As Democratic senators think ahead to question time, they might start formulating questions that perform one of five functions.
First are the questions that expose the lies:
- Why did you falsely state that Republicans were not allowed into the SCIF (Sensitive Compartmented Information Facility)?
- Why did you, Mr. Philbin, falsely say the Mueller report did not find “collusion," which is not a crime and Robert S. Mueller III specifically wrote would not be the purpose of his investigation? Didn’t he find massive evidence that Russia wanted to help Trump and Trump wanted the help?
- When you played the tape to accuse House Intelligence Committee Chairman Adam B. Schiff of falsifying the July 25 call record, didn’t you hear him say this was not verbatim?
- Didn’t Trump reject the offer to participate in the impeachment? Can you identify a single material way in which this impeachment diverged from the procedures of previous impeachments? Should the president get to set the rules? Doesn’t the Constitution say the House can set all the rules?
- Did President Bill Clinton get to cross-examine witnesses as independent counsel Kenneth Starr was interviewing them, or is impeachment akin to an indictment where the defendant is not invited?
- Are you saying CrowdStrike was a legitimate source of inquiry? Hadn’t everyone with any knowledge of the subject told Trump it was ridiculous? Isn’t it Russian propaganda?
- Ukrainian President Volodymyr Zelensky still hasn’t gotten his White House visit yet, right? Visiting on the sidelines at the United Nations isn’t the same, is it?
Second are the questions that obviously require new documents and witnesses. (I asked former prosecutor Joyce White Vance what questions she would ask. She wryly responded, “Why shouldn’t we hear from first-hand witnesses? Why shouldn’t we hear from first-hand witnesses? Why shouldn’t we hear from first-hand witnesses?”)
- Where are the witnesses to the July 25 call who said it was “perfect”?
- Why can’t we hear from John Eisenberg about why he stashed the July 25 call record in a super-secret server and said it was a mistake but left it there?
- What did the president’s asking President Zelensky about a false, Russian-backed conspiracy theory have to do with rooting out corruption in Ukraine? (This one comes from former DOJ spokesman Matthew Miller.)
- Could John Bolton explain: Why Trump’s sudden interest in Ukraine corruption? Why did he tell the aides who heard about the “drug deal” to go to talk to the lawyers? Why was it contrary to U.S. interests to hold up aid, and why Trump didn’t care if it was? Could he tell us that the president was repeatedly told both the Biden investigation and the Crowdstrike conspiracy were bogus? Did you quit or get fired?
- Could Michael Duffey at the Office of Management and Budget and Robert B. Blair at the White House shed light on the origin and purpose of the holdup in aid?
- Mick Mulvaney admitted to a quid pro quo and then walked it back. Could he tell us why? Could he tell us if Trump directly ordered the hold-up in aid?
- Did Trump’s team ever make a case-by-case assessment of a claim of executive privilege to each document and witness’s testimony? Why did you never formally assert executive privilege?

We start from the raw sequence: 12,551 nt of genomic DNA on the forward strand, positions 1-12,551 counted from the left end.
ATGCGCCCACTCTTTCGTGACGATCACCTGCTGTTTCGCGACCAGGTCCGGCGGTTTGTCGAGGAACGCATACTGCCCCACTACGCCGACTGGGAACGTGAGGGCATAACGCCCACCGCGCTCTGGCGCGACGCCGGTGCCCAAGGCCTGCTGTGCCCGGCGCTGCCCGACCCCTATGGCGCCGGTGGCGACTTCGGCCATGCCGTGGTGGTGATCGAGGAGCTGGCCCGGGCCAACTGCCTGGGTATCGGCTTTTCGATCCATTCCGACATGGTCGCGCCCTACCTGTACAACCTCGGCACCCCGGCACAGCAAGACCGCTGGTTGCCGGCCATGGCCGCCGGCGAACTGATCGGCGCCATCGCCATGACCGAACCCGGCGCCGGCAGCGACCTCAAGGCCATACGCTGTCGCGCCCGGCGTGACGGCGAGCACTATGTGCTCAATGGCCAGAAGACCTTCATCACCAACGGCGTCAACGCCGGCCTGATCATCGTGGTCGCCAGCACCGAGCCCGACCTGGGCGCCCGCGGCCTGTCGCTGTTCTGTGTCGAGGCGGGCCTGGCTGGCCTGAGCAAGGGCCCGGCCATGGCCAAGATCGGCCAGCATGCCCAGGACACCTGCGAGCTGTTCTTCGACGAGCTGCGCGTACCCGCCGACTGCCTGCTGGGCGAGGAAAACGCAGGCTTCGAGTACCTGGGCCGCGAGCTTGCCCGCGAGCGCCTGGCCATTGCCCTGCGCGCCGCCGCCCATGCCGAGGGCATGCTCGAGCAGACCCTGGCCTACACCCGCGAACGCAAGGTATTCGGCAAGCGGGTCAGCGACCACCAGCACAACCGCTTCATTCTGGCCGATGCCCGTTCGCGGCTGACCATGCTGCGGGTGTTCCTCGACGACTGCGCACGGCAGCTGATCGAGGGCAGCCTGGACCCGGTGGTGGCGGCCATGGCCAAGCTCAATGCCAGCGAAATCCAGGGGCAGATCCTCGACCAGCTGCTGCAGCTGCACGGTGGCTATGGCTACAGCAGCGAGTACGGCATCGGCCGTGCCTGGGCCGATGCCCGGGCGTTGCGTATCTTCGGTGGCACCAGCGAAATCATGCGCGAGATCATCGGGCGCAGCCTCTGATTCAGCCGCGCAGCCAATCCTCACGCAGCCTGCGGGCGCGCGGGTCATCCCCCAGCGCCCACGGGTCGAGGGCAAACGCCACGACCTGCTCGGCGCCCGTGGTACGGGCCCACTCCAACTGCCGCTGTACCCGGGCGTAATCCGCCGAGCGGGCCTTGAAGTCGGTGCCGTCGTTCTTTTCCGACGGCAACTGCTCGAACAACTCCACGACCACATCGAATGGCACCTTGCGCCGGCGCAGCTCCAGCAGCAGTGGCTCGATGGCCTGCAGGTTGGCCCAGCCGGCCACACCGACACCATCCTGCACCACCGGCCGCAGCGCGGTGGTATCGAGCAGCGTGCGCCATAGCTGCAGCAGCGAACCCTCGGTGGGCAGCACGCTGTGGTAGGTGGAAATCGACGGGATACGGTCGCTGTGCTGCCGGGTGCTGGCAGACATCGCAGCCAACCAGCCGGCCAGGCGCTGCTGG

- The House presented 10 reasons backed up by facts as to why the aid holdup was not for a proper purpose. Where is your rebuttal? Isn’t there a difference between holding up aid as an exercise of national security in broad daylight and doing it secretly to extort a foreign leader for political gain?
- Why can’t we get the documents that even you agree are non-privileged (or have been waived) and let Chief Justice John G. Roberts Jr. rule on the rest?
Third are the questions that can be termed “So what?" :
- What difference does it make if Mr. Schiff mocked the president?
- What difference does it make if Democrats hate Trump?
- What difference does it make if Trump said “no quid pro quo” when in the same breath he said Zelensky needed to announce the investigations?
Fourth are the questions that expose the logical inconsistencies in the defense case:
- If Trump was concerned about corruption in Ukraine, why ask a private attorney to go investigate it and why focus Zelensky only on topics that benefited Trump politically?
- Isn’t it the job of U.S. law enforcement to investigate potential wrongdoing by Americans?
- How could you say it is corrupt to seek to oust a corrupt prosecutor, a move the U.S. government and the Western alliance supported? At the time Viktor Shokin was fired, he was not actually investigating Burisma, right?
- If Trump is concerned about adult children benefiting from their father’s name, why did he allow his sons to run his company during his presidency and give his unqualified children a place in his administration?
- How could Trump be interested in corruption when he only mentioned the Bidens and CrowdStrike and then released the money without any additional anti-corruption steps? Why did he release the funds without insisting on any additional burden-sharing by allies? Did a single White House official do anything new on corruption or burden-sharing with regard to Ukraine between July 25 and the date the aid was released?
Finally, here are the questions that go to “Holy cow, we cannot leave this guy in office!”:
- Regardless of what you say the president did with respect to Ukraine, will the president commit to not asking a foreign government to investigate his political opponents or otherwise intervene in the election going forward?
- Does the president intend to block all further subpoenas on the question of Ukraine for the remainder of his presidency?
- Will the president stop taking foreign policy advice from Rudolph W. Giuliani and Vladimir Putin?